Mr. DOUGLAS:

The hon. member for

Davenport also went to a great deal of trouble

472 COMMONS

Cooperative Commonwealth-Mr. Douglas

to point out that certain movements were anti-religious, a fact which he decried. I do not think he was trying to draw the illogical inference that those of us who support this movement are anti-religious, but nevertheless the connection is very subtle and as the statement goes out to the country the inference will be drawn that, socialism and communism being, as the hon. gentleman says, the same thing, though an elementary knowledge of economics will show that they are not, then the Cooperative Commonwealth Federation must be anti-religious. May I point out-and I think I have some small knowledge of this subject-that Christianity and capitalism have not gone together, and that being a Christian does not necessarily mean being a capitalist.

Topic:   COOPERATIVE COMMONWEALTH
Subtopic:   CONCENTRATION OP ECONOMIC POWER-PROPOSED PUBLIC OR COOPERATIVE OPERATION OF UNDERTAKINGS FAILING TO FUNCTION IN THE GENERAL INTEREST
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LIB

William Duff

Liberal

Mr. DUFF:

You would not get very far

with Christianity without the capitalist.

Topic:   COOPERATIVE COMMONWEALTH
Subtopic:   CONCENTRATION OP ECONOMIC POWER-PROPOSED PUBLIC OR COOPERATIVE OPERATION OF UNDERTAKINGS FAILING TO FUNCTION IN THE GENERAL INTEREST
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?

James McCrie Douglas

Mr. DUUGLAS:

The world had Christianity long before it had capitalists, and it will have Christianity long after some of the gentlemen opposite supporting capitalism have passed away.

Topic:   COOPERATIVE COMMONWEALTH
Subtopic:   CONCENTRATION OP ECONOMIC POWER-PROPOSED PUBLIC OR COOPERATIVE OPERATION OF UNDERTAKINGS FAILING TO FUNCTION IN THE GENERAL INTEREST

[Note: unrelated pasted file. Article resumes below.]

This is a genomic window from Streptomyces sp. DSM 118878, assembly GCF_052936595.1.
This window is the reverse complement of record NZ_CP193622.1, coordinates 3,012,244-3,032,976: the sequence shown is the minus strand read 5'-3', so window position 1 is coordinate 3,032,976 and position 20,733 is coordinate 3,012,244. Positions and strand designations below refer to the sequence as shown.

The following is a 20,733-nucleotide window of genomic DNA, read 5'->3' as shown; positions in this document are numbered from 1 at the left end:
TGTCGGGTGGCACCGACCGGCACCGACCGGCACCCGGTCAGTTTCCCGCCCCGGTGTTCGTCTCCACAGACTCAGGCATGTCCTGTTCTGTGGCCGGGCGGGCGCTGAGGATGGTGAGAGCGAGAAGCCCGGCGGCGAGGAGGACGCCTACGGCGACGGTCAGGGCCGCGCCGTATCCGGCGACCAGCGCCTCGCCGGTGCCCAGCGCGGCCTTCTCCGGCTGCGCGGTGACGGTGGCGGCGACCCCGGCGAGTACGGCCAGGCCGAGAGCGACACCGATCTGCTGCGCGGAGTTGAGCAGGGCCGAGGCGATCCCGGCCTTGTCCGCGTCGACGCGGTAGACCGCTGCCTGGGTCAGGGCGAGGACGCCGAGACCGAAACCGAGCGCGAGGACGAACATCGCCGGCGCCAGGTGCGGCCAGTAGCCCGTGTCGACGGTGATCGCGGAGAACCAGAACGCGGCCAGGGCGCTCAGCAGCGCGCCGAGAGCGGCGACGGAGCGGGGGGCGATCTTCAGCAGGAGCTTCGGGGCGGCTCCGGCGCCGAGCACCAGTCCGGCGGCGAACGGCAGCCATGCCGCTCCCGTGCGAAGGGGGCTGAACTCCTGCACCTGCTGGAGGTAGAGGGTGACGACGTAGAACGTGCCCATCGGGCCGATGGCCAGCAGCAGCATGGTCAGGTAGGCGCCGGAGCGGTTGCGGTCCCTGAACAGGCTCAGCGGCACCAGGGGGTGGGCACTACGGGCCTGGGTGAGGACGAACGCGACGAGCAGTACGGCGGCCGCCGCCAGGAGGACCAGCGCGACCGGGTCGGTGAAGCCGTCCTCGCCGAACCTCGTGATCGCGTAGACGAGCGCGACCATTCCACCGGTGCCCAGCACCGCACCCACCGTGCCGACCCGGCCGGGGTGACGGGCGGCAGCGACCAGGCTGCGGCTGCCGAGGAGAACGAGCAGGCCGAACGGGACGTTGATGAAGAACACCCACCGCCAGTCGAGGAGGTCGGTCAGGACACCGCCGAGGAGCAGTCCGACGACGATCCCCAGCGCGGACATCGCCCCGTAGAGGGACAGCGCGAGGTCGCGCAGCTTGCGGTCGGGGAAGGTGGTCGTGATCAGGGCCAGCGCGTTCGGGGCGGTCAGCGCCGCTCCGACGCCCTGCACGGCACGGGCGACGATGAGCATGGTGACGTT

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LIB

William Duff

Liberal

Mr. DUFF:

We are all capitalists.

Topic:   COOPERATIVE COMMONWEALTH
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CCF

Thomas Clement (Tommy) Douglas

Co-operative Commonwealth Federation (C.C.F.)

Mr. DOUGLAS:

I appreciate the orderly

reception from across the floor; it jibes very well with the general conduct of hon. gentlemen opposite.

Topic:   COOPERATIVE COMMONWEALTH
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LIB

William Duff

Liberal

Mr. DUFF:

Speak for yourself, John.

Topic:   COOPERATIVE COMMONWEALTH
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CCF

Thomas Clement (Tommy) Douglas

Co-operative Commonwealth Federation (C.C.F.)

Mr. DOUGLAS:

In order to show that

Christianity and capitalism have not gone hand in hand, I wish to quote from the Pope's encyclical Quadragesimo Anno at page 32:

In the first place, then, it is patent that in our days not alone is wealth accumulated, but immense power and despotic economic domination is concentrated in the hands of a few, and that those few are frequently not the owners, but only the trustees and directors of invested funds, who administer them at their good pleasure.

This power becomes particularly irresistible when exercised' by those who, because they hold and control money, are able also to govern credit and determine its allotment, for that reason supplying so to speak, the life blood to the entire economic body, and grasping, as it were, in their hands the very soul of production., so that no one dare breathe against their will.

This accumulation of power, the characteristic note of the modern economic order, is a natural result of limitless free competition which permits the survival of those only who are the strongest, which often means those who fight most relentlessly, who pay least heed to the dictates of conscience.